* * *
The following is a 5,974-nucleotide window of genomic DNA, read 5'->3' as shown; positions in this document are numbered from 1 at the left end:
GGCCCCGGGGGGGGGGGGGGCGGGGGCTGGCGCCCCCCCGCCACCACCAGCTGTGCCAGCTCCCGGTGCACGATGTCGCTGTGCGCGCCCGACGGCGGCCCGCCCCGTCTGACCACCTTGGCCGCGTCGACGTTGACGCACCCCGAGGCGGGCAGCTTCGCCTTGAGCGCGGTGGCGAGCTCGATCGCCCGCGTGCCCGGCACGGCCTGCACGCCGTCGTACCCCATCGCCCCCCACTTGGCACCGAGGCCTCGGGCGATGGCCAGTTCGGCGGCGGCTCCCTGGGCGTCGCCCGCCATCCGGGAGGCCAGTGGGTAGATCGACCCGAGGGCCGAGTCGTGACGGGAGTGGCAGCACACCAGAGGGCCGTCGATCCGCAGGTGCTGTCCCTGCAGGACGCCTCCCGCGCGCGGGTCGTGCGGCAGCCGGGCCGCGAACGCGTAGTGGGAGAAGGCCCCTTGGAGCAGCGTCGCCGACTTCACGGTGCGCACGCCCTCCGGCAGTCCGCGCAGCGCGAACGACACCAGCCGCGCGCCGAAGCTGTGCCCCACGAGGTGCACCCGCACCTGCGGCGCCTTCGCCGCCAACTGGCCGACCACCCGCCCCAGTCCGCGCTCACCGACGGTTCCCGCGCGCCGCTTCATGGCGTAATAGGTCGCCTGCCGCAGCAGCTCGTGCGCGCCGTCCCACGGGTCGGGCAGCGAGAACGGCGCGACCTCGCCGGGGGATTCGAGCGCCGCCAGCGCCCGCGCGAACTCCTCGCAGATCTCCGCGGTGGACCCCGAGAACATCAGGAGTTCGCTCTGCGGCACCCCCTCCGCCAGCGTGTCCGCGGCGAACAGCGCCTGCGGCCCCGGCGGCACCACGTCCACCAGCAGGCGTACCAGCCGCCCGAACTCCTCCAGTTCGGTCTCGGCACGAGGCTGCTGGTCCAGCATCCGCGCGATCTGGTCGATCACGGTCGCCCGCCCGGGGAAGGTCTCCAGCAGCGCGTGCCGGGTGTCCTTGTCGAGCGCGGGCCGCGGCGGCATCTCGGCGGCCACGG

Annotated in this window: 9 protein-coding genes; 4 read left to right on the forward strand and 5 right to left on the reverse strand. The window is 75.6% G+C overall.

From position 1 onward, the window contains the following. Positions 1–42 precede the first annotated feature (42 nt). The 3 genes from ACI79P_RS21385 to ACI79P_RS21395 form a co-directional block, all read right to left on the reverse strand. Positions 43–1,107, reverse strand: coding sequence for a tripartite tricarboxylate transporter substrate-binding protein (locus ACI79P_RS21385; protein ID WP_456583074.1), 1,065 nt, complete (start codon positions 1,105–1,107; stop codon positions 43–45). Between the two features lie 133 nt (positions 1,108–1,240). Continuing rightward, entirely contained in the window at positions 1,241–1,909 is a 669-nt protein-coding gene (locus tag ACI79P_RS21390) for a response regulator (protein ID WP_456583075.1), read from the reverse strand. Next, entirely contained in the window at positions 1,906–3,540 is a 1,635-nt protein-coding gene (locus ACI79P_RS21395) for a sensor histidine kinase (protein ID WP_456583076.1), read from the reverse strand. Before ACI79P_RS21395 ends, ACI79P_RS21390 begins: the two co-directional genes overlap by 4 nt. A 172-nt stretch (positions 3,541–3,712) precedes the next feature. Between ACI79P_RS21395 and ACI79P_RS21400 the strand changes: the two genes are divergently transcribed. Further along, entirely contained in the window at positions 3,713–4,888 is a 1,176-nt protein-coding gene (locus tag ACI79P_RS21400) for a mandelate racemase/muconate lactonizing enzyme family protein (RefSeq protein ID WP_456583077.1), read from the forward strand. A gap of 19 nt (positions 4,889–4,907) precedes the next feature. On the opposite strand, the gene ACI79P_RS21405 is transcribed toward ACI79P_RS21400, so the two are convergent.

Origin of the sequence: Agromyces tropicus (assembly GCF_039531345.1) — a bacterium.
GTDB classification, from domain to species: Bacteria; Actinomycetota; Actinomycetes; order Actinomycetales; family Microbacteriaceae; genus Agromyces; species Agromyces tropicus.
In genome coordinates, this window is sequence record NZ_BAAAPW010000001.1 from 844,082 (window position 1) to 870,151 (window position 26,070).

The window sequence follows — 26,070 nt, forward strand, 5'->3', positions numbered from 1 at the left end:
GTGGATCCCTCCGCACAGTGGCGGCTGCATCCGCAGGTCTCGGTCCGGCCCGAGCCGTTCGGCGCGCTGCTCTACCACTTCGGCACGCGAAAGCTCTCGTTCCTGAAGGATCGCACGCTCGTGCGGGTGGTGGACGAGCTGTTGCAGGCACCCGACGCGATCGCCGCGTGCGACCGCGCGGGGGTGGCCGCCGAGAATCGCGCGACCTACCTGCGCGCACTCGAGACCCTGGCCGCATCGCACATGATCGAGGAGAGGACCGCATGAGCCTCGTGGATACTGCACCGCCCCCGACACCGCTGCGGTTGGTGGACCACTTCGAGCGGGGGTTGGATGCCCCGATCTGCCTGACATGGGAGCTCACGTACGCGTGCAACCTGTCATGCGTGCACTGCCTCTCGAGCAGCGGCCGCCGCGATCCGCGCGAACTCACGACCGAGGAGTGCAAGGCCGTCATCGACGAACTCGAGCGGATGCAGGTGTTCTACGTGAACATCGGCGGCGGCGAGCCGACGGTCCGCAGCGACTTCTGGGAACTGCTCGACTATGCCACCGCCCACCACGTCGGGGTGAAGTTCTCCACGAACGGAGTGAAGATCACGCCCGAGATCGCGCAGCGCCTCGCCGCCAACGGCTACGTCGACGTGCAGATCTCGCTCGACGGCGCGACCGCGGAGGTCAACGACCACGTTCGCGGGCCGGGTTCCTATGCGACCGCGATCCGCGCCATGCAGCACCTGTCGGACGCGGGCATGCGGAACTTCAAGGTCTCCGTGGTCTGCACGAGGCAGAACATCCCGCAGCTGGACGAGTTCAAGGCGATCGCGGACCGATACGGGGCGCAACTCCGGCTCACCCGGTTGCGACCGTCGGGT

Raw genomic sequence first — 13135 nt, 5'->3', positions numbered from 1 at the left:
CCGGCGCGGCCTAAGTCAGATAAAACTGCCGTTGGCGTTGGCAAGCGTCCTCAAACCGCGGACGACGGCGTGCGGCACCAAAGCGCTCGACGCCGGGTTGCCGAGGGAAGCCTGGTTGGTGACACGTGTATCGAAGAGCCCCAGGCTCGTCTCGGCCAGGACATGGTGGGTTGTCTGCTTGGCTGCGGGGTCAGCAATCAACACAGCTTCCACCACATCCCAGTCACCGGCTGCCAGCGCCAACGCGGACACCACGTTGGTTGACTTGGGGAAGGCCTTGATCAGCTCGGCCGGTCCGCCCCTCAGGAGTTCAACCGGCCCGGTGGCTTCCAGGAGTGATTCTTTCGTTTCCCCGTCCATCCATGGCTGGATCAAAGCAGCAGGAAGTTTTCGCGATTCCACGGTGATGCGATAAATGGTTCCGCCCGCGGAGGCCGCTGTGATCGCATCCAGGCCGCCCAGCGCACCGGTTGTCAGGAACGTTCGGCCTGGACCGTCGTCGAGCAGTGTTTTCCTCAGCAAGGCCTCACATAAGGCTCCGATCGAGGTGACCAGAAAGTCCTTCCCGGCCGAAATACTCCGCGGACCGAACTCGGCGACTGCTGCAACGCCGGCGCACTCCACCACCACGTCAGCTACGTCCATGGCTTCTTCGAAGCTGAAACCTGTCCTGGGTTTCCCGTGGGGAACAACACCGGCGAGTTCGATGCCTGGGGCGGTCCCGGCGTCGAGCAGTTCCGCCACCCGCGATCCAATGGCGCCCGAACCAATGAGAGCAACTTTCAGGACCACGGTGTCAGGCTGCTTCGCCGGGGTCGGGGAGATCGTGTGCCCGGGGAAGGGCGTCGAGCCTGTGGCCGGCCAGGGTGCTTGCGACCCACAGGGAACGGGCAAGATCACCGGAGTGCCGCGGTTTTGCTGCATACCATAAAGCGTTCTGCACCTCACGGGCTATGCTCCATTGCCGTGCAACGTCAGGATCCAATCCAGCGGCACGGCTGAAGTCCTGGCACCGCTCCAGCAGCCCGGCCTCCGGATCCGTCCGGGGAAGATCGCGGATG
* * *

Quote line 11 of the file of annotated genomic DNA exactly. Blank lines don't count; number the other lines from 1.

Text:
CCGGCGCGGCCTAAGTCAGATAAAACTGCCGTTGGCGTTGGCAAGCGTCCTCAAACCGCGGACGACGGCGTGCGGCACCAAAGCGCTCGACGCCGGGTTGCCGAGGGAAGCCTGGTTGGTGACACGTGTATCGAAGAGCCCCAGGCTCGTCTCGGCCAGGACATGGTGGGTTGTCTGCTTGGCTGCGGGGTCAGCAATCAACACAGCTTCCACCACATCCCAGTCACCGGCTGCCAGCGCCAACGCGGACACCACGTTGGTTGACTTGGGGAAGGCCTTGATCAGCTCGGCCGGTCCGCCCCTCAGGAGTTCAACCGGCCCGGTGGCTTCCAGGAGTGATTCTTTCGTTTCCCCGTCCATCCATGGCTGGATCAAAGCAGCAGGAAGTTTTCGCGATTCCACGGTGATGCGATAAATGGTTCCGCCCGCGGAGGCCGCTGTGATCGCATCCAGGCCGCCCAGCGCACCGGTTGTCAGGAACGTTCGGCCTGGACCGTCGTCGAGCAGTGTTTTCCTCAGCAAGGCCTCACATAAGGCTCCGATCGAGGTGACCAGAAAGTCCTTCCCGGCCGAAATACTCCGCGGACCGAACTCGGCGACTGCTGCAACGCCGGCGCACTCCACCACCACGTCAGCTACGTCCATGGCTTCTTCGAAGCTGAAACCTGTCCTGGGTTTCCCGTGGGGAACAACACCGGCGAGTTCGATGCCTGGGGCGGTCCCGGCGTCGAGCAGTTCCGCCACCCGCGATCCAATGGCGCCCGAACCAATGAGAGCAACTTTCAGGACCACGGTGTCAGGCTGCTTCGCCGGGGTCGGGGAGATCGTGTGCCCGGGGAAGGGCGTCGAGCCTGTGGCCGGCCAGGGTGCTTGCGACCCACAGGGAACGGGCAAGATCACCGGAGTGCCGCGGTTTTGCTGCATACCATAAAGCGTTCTGCACCTCACGGGCTATGCTCCATTGCCGTGCAACGTCAGGATCCAATCCAGCGGCACGGCTGAAGTCCTGGCACCGCTCCAGCAGCCCGGCCTCCGGATCCGTCCGGGGAAGATCGCGGATG